Pedestrian accidents in Georgia appear to be on the rise, and it’s a very disturbing trend for those concerned about traffic safety – which is almost everyone. In 2006 the city of Atlanta, which includes Cobb, Fulton and DeKalb counties, had the highest pedestrian fatality rates – 16 died that year in each respective county. Three pedestrians were struck and killed in as many days in Cobb County just last month, and a fourth was left critically injured. Even more disturbing, is that in many of these cases motorists are purposefully failing to stop, and fleeing the accident scenes.
To Atlanta personal injury attorneys, uncooperative hit and run drivers are some of the most dangerous and negligent drivers, posing a definitive menace public safety. Conviction for a hit and run or for leaving the scene of an accident are also grounds for mandatory license suspension, says the Georgia Department for Driver Services (DDS). Fines, jail time and loss of one’s vehicle are also possibilities, although courts will take into account factors such as cooperation with police, the nature of the accident, personal injuries and the extent of damage done.
The laws in Georgia are certainly clear on a hit and run drivers’ responsibilities, and clearly favor the pedestrian, since pedestrians tend to be more vulnerable to injury in such situations. OCGA § 40-6-270 (a), for instance, requires motorists involved in hit and runs to stop at the scene or return as soon as they are made aware of what transpired, rendering aid to the injured parties as necessary. Even more importantly, OCGA § 40-6-270 (b) states that if such accident is the proximate cause of death or a serious injury, any person knowingly failing to stop and comply with the requirements of subsection (a) of this Code section shall be guilty of a felony and, upon conviction thereof, shall be punished by imprisonment for not less than one nor more than five years.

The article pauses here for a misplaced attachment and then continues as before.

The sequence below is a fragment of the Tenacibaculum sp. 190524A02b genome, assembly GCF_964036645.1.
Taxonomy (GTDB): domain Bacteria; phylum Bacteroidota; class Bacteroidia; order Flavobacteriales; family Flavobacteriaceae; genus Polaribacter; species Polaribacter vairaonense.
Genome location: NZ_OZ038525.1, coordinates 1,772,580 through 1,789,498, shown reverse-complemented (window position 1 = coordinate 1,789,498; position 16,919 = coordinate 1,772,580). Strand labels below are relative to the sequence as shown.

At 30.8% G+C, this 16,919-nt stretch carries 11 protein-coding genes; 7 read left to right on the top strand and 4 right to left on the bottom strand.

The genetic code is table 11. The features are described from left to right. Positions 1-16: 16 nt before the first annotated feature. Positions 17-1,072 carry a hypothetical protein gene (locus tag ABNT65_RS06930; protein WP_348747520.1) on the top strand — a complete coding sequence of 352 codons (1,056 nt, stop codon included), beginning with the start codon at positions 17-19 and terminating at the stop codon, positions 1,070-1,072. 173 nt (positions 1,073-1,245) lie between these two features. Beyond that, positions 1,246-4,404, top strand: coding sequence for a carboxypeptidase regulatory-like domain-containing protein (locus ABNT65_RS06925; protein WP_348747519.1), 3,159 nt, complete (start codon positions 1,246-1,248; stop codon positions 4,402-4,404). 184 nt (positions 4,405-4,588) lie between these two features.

What can this increase in accidents be attributed to? The primary issue is that many motorists fail to be vigilant in maintaining a lookout for walkers, bikers and runners. They also tend to be unsure of what to do upon encountering pedestrians, and this unpreparedness leads to slow reaction times. Pedestrians’ rights are also outlined in the Official Georgia Code. O.C.G.A. § 40-6-92 is the statute that addresses pedestrian crossings. Per section (a), each pedestrian crossing the street shall yield the right of way to all vehicles unless he has already safely entered the road already (whether or not there is a crosswalk).
However, another problem, particularly in cities like Atlanta, is that pedestrians walking in high traffic areas face an increased likelihood of injury. Even more unfortunate is the fact that Atlanta, with its dearth of sidewalks and crosswalks, was not initially designed with cyclists and walkers in mind.
The intricacies of laws governing pedestrians mean that in many cases, eyewitness testimony becomes particularly crucial. An experienced pedestrian accident attorney can best assist the injured in preparing a case, and perhaps even in finding needed assistance far beyond the courtroom. If you’re a pedestrian who has been injured and would like a consultation about your potential case, click here.